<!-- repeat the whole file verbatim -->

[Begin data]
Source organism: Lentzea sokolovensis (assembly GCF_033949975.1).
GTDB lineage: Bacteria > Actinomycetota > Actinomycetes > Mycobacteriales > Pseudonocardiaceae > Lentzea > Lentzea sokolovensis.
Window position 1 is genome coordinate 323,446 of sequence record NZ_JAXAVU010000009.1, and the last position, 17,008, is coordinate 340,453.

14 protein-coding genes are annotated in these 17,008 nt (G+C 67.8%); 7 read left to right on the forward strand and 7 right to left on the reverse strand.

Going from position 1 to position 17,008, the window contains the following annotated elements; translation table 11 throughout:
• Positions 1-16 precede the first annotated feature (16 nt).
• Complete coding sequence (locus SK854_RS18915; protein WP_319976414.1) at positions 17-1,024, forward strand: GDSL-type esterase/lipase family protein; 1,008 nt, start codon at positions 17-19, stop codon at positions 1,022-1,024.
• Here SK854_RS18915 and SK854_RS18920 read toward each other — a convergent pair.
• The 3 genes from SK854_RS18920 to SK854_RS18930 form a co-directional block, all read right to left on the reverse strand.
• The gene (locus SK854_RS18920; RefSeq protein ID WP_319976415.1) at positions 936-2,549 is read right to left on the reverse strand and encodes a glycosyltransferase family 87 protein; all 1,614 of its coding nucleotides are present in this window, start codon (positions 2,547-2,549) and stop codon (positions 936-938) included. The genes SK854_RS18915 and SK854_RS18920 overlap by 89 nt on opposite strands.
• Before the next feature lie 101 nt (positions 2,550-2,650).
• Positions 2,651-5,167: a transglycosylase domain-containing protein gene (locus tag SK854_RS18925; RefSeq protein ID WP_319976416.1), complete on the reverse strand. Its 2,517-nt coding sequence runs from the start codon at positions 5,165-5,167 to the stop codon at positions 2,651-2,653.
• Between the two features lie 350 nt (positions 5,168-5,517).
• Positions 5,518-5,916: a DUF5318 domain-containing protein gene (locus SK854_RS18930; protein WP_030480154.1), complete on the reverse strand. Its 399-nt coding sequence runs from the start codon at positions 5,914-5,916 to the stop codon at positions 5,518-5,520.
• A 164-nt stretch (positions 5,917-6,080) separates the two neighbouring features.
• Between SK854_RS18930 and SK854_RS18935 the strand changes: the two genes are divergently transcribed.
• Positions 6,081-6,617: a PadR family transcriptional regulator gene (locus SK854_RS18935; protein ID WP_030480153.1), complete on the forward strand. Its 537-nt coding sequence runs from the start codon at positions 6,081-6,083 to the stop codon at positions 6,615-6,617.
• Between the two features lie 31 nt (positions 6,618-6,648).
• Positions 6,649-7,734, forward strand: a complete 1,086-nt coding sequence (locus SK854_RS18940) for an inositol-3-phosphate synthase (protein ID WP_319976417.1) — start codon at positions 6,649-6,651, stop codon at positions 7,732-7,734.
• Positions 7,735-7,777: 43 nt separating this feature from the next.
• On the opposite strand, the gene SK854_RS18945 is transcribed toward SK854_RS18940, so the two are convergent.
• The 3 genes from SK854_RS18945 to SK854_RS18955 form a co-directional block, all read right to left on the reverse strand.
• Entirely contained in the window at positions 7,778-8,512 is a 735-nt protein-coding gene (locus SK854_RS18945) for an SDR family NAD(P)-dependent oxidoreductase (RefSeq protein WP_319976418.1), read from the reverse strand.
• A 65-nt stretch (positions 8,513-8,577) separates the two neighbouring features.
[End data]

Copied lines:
Source organism: Lentzea sokolovensis (assembly GCF_033949975.1).
GTDB lineage: Bacteria > Actinomycetota > Actinomycetes > Mycobacteriales > Pseudonocardiaceae > Lentzea > Lentzea sokolovensis.
Window position 1 is genome coordinate 323,446 of sequence record NZ_JAXAVU010000009.1, and the last position, 17,008, is coordinate 340,453.

14 protein-coding genes are annotated in these 17,008 nt (G+C 67.8%); 7 read left to right on the forward strand and 7 right to left on the reverse strand.

Going from position 1 to position 17,008, the window contains the following annotated elements; translation table 11 throughout:
• Positions 1-16 precede the first annotated feature (16 nt).
• Complete coding sequence (locus SK854_RS18915; protein WP_319976414.1) at positions 17-1,024, forward strand: GDSL-type esterase/lipase family protein; 1,008 nt, start codon at positions 17-19, stop codon at positions 1,022-1,024.
• Here SK854_RS18915 and SK854_RS18920 read toward each other — a convergent pair.
• The 3 genes from SK854_RS18920 to SK854_RS18930 form a co-directional block, all read right to left on the reverse strand.
• The gene (locus SK854_RS18920; RefSeq protein ID WP_319976415.1) at positions 936-2,549 is read right to left on the reverse strand and encodes a glycosyltransferase family 87 protein; all 1,614 of its coding nucleotides are present in this window, start codon (positions 2,547-2,549) and stop codon (positions 936-938) included. The genes SK854_RS18915 and SK854_RS18920 overlap by 89 nt on opposite strands.
• Before the next feature lie 101 nt (positions 2,550-2,650).
• Positions 2,651-5,167: a transglycosylase domain-containing protein gene (locus tag SK854_RS18925; RefSeq protein ID WP_319976416.1), complete on the reverse strand. Its 2,517-nt coding sequence runs from the start codon at positions 5,165-5,167 to the stop codon at positions 2,651-2,653.
• Between the two features lie 350 nt (positions 5,168-5,517).
• Positions 5,518-5,916: a DUF5318 domain-containing protein gene (locus SK854_RS18930; protein WP_030480154.1), complete on the reverse strand. Its 399-nt coding sequence runs from the start codon at positions 5,914-5,916 to the stop codon at positions 5,518-5,520.
• A 164-nt stretch (positions 5,917-6,080) separates the two neighbouring features.
• Between SK854_RS18930 and SK854_RS18935 the strand changes: the two genes are divergently transcribed.
• Positions 6,081-6,617: a PadR family transcriptional regulator gene (locus SK854_RS18935; protein ID WP_030480153.1), complete on the forward strand. Its 537-nt coding sequence runs from the start codon at positions 6,081-6,083 to the stop codon at positions 6,615-6,617.
• Between the two features lie 31 nt (positions 6,618-6,648).
• Positions 6,649-7,734, forward strand: a complete 1,086-nt coding sequence (locus SK854_RS18940) for an inositol-3-phosphate synthase (protein ID WP_319976417.1) — start codon at positions 6,649-6,651, stop codon at positions 7,732-7,734.
• Positions 7,735-7,777: 43 nt separating this feature from the next.
• On the opposite strand, the gene SK854_RS18945 is transcribed toward SK854_RS18940, so the two are convergent.
• The 3 genes from SK854_RS18945 to SK854_RS18955 form a co-directional block, all read right to left on the reverse strand.
• Entirely contained in the window at positions 7,778-8,512 is a 735-nt protein-coding gene (locus SK854_RS18945) for an SDR family NAD(P)-dependent oxidoreductase (RefSeq protein WP_319976418.1), read from the reverse strand.
• A 65-nt stretch (positions 8,513-8,577) separates the two neighbouring features.